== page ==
Bank-SME Relationships: ‘Poked’ by the Recent Changes in the Economic and Technological Environment

Bank-SME Relationships: ‘Poked’ by the Recent Changes in the Economic and Technological Environment

Myria Ioannou (European University Cyprus, Cyprus) and Simona Mihai-Yiannaki (European University Cyprus, Cyprus)
DOI: 10.4018/978-1-4666-2524-2.ch010
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The chapter synthesizes extant interdisciplinary literature, by putting together a combination of relationship management theories as well as banking, economics, and finance theories, and blends this with findings from an ethnographic research platform to discuss the critical variables in the development of Bank-SME relationships. In addition, the chapter considers the effect of the recent economic crisis on the Bank-SME relationship. It can be seen that few banks looked inside their relationship with their SME customers as a means of redressing the crisis’ effect and this has detrimental effects on their long-term performance. As a consequence, the chapter proposes recommendations so as to reduce the crisis negative impact. Moreover, it highlights that the new developments in the technological environment, i.e. social media, can be used to strengthen the Bank-SME relationship’s success and is especially pertinent in such times of financial duress as it can enhance the communication mode of the dyad.
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“The financing of Small and Medium Enterprises (SMEs) has attracted much attention in recent years” (de la Torre, et al., 2010, p. 2280). This is attributed to a number of reasons:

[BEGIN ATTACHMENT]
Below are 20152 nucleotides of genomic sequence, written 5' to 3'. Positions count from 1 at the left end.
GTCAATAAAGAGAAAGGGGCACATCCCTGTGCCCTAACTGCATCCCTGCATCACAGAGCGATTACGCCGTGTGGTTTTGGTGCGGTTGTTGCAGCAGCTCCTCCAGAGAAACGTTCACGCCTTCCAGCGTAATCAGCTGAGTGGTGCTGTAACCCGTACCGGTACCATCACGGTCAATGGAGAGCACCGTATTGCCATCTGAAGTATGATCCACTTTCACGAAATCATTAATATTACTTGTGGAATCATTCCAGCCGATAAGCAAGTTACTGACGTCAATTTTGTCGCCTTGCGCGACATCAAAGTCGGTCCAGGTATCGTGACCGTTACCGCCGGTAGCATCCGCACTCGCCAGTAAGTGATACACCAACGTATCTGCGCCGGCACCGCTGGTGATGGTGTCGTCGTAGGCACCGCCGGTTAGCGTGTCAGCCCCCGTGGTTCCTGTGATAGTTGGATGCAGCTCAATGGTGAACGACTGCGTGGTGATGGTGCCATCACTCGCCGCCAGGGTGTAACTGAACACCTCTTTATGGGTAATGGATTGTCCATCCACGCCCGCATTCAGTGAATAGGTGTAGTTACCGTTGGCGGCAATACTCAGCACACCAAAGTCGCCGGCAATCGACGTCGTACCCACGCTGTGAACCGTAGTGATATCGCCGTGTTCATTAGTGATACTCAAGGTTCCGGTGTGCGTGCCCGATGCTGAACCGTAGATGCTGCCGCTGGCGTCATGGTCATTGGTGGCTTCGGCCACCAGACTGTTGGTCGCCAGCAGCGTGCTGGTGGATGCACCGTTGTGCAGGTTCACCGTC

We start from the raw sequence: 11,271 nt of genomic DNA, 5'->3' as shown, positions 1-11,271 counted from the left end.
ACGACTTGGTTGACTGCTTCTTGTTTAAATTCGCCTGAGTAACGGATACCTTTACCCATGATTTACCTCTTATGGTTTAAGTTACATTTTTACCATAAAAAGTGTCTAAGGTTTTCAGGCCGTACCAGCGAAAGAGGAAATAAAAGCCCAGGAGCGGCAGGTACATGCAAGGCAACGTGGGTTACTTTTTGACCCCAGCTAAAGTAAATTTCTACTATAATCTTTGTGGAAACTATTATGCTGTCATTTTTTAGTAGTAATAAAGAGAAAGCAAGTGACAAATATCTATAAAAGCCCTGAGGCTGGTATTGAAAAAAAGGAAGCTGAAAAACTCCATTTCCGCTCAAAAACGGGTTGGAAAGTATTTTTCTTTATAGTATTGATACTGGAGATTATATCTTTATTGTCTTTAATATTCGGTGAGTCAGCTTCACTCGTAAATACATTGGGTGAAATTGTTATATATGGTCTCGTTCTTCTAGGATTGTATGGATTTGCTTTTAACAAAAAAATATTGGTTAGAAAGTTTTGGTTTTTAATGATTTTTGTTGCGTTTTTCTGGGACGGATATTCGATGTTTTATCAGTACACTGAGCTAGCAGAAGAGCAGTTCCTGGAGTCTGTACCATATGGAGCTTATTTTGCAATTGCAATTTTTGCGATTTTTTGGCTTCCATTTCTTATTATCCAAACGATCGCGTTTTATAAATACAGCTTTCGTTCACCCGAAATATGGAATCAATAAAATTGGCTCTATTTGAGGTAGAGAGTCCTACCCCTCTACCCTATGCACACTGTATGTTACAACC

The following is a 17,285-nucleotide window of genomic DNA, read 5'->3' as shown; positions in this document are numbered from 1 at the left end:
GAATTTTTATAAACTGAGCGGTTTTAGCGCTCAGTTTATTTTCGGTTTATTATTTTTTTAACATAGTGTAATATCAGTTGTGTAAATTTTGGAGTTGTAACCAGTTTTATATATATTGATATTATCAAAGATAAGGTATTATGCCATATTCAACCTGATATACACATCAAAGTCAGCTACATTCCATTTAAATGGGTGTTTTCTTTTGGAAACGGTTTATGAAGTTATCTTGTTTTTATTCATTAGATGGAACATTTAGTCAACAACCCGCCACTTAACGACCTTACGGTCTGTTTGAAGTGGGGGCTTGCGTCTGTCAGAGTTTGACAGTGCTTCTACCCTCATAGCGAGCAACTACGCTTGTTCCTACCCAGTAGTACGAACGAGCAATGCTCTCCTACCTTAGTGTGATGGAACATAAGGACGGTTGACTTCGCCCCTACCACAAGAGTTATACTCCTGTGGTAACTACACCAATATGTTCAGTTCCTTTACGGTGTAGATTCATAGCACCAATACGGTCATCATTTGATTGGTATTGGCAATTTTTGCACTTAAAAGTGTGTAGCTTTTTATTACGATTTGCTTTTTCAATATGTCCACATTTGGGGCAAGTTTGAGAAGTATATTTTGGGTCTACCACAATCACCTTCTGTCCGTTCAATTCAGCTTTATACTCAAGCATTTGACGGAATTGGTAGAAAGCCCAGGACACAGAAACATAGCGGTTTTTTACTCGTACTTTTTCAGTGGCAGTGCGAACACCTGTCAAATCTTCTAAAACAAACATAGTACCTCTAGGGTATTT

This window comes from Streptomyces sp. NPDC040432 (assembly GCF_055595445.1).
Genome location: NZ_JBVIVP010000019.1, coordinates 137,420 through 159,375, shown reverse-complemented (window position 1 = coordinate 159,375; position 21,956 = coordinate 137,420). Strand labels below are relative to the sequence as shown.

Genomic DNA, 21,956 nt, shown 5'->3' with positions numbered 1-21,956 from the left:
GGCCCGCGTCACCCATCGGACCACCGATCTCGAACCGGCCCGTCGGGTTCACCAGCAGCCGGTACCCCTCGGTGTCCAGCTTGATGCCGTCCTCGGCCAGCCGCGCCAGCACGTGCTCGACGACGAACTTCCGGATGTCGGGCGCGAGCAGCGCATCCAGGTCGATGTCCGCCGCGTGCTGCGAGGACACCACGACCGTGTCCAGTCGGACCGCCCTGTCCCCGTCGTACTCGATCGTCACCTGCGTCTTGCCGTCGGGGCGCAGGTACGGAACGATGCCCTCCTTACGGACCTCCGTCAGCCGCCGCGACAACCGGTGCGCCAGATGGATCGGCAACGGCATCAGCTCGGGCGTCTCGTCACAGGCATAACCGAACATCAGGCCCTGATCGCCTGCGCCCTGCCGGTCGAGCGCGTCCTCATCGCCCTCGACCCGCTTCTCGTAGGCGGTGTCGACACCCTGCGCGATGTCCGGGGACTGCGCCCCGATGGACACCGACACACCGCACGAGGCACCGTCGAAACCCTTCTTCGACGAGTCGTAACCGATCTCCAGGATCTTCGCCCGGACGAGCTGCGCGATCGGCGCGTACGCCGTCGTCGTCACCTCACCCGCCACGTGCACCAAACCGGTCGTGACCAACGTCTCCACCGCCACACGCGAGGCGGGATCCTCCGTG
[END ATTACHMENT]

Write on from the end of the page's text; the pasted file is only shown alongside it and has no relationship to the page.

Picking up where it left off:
• SMEs represent the majority of firms in an economy (de la Torre, et al., 2010).

  • SMEs are important customers that offer the greatest profit opportunity for banks (Zineldin, 1995).

  • Most large companies start as small businesses (de la Torre, et al., 2010).

It therefore follows that banks should invest in building and enhancing the relationship with their SME customers. Such relational efforts would be largely driven by the acknowledgement of the benefits that accrue from relationship building; benefits which are well documented in the literature (Wilson, 1995; Christopher, et al., 2002). Even more so, banking is considered conducive to relationship development (Lovelock, et al., 1999) and relationship banking can yield considerable benefits for both the financial institution and the SME. It should therefore not be surprising that banks perceive SMEs as a core and strategic business and seem well positioned to expand their involvement with them (de la Torre, et al., 2010).

Specifically, financial institutions can reach a competitive advantage through relationship development since relationships ease the collection of customer information, but also by maximizing scale economies in goods and services that gather premium prices through faster reaching distribution channels, such as the social media, Internet, open source software, external networks, etc. In particular, the ease in collecting customer information is especially important since reliable information on SMEs is both rare and costly for banks and as such, relationship banking is often considered as the appropriate lending technique (Baas & Schrooten, 2005). This can in turn lead, on the one hand, to improved customer understanding and loyalty building, and on the other, a strong portfolio of SMEs can help in achieving scale and scope economies, ultimately enhancing long-term profitability (Reichheld & Sasser, 1990).

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